The dark ball moves closer, skipping across the pavement like the bouncing ball on song captions that help you follow the lyrics.  The fog recedes a little and I find myself staring at a tiny rabbit, no bigger than a decent size grapefruit.  Its ears are laid back low on its head, and I make out the twitch of its nose as it sniffs for predators or anything else nearby.

I slowly reach for the pouch on my running belt I carry my phone in.  I try to unzip it as quietly as possible, afraid of sending my visitor scurrying off into the dark.  The rabbit stops and turns towards me, causing me to freeze, the tab of the zipper still between two fingers.  Eventually my visitor starts looking around again, and I manage to extract my phone from the belt.

I angle it, knowing I probably won’t get a good picture but try to anyway.  I pinch my fingers on the phone screen, trying to zoom the camera in as much as possible.  The rabbit turns to look at me, almost as though he knows what I want to do and strikes a pose for the picture.  As I press the button to snap the shot, the LED on the back of the phone lights a split second before the flash a shutter click.  The rabbit freezes staring at the light, then turns and sprints away as the photo is taken.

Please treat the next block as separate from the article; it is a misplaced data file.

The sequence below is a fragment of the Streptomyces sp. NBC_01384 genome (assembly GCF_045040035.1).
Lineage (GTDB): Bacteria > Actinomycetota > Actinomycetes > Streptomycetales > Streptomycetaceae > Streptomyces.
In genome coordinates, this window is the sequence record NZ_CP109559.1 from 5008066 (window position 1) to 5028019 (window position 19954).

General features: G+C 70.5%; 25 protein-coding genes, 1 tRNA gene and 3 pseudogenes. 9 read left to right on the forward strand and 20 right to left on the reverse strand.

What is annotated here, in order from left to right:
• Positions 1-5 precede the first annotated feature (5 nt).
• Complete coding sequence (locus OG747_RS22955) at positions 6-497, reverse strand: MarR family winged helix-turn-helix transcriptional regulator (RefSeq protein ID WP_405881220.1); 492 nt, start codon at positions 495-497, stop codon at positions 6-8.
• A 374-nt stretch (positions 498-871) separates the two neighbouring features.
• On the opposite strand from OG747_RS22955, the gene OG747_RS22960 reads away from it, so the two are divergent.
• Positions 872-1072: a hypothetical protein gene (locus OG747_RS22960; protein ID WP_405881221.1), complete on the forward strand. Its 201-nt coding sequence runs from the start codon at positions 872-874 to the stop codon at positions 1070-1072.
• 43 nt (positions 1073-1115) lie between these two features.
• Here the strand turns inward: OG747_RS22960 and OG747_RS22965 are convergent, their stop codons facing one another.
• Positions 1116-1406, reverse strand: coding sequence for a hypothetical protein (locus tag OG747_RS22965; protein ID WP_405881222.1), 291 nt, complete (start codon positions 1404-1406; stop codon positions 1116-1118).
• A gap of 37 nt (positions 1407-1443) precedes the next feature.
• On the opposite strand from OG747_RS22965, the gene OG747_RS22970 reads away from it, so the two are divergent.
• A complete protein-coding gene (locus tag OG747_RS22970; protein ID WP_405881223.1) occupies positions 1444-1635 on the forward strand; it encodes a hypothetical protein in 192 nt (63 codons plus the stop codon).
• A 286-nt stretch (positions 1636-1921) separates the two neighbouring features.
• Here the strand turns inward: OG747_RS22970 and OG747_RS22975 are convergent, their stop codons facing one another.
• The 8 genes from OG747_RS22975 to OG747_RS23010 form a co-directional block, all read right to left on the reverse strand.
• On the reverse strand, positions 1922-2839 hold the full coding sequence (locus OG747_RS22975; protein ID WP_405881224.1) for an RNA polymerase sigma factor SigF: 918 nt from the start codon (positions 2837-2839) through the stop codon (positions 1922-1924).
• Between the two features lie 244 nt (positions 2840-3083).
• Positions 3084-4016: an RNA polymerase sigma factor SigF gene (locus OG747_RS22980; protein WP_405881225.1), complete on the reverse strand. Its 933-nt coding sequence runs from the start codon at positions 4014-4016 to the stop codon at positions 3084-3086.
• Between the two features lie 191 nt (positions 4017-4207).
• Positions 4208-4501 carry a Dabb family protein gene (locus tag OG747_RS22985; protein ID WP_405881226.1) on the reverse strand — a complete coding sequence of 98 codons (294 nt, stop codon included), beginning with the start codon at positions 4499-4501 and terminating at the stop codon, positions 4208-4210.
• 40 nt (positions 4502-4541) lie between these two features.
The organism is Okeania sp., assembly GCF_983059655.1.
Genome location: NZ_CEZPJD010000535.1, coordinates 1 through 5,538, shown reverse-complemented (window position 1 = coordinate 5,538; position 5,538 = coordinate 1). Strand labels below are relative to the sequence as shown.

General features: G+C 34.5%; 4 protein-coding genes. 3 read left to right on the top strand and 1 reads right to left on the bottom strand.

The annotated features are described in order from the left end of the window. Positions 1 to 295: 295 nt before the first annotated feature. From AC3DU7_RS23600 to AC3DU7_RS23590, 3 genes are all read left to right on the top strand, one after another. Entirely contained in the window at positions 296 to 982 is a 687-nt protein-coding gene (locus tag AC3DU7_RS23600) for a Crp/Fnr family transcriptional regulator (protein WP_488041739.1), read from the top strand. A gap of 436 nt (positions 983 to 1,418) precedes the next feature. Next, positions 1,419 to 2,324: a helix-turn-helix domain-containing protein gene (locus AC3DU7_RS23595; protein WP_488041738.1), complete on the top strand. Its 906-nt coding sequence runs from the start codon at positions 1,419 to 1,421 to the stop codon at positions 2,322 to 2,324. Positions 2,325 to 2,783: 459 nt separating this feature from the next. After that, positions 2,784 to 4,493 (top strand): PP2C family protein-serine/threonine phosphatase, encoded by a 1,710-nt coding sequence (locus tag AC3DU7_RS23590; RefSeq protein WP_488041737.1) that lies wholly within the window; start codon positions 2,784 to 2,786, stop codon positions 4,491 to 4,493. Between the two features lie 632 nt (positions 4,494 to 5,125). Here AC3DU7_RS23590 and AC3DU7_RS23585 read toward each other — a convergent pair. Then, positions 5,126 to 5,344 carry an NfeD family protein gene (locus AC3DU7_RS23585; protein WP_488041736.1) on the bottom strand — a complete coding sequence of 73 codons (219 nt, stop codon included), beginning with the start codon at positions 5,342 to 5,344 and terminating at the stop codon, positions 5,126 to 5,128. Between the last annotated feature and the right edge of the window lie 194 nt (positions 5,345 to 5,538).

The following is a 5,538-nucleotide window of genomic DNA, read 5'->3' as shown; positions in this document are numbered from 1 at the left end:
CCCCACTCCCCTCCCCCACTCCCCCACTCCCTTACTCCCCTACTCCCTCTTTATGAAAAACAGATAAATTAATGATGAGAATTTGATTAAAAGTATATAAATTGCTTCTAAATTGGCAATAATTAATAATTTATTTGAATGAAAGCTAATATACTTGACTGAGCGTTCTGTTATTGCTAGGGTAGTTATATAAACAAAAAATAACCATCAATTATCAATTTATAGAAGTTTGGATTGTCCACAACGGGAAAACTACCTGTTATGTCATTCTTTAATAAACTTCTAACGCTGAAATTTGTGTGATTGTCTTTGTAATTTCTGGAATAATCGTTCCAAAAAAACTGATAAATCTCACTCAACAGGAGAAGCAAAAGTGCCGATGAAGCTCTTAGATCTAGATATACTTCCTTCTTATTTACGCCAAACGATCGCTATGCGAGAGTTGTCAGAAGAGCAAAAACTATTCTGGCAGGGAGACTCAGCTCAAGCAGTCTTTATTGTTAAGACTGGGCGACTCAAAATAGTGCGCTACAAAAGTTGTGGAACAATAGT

No longer needing to be cautious, I review the photo but as expected it’s not evident what the picture is of.  All there is is a blur of gray with the splash of light from the flash reflecting off of its fur.  I curse my luck and my carelessness at not turning off the flash, though without it I would be swapping a black blur for a lit grey one.  I look to see if maybe the rabbit is still close by, but he or she has been spooked out of sight.

The rain pelts my face, bringing me back into the moment and I decide that it’s a good morning to run.  The cool and the wet feel good against my skin, and I take a deep breath, savoring the mossy smell that fall rain brings.  I get into the car and immediately roll down the window.  The engine fires into life and I slowly back my way out the drive, making sure to check for any gray blurs moving across the drive.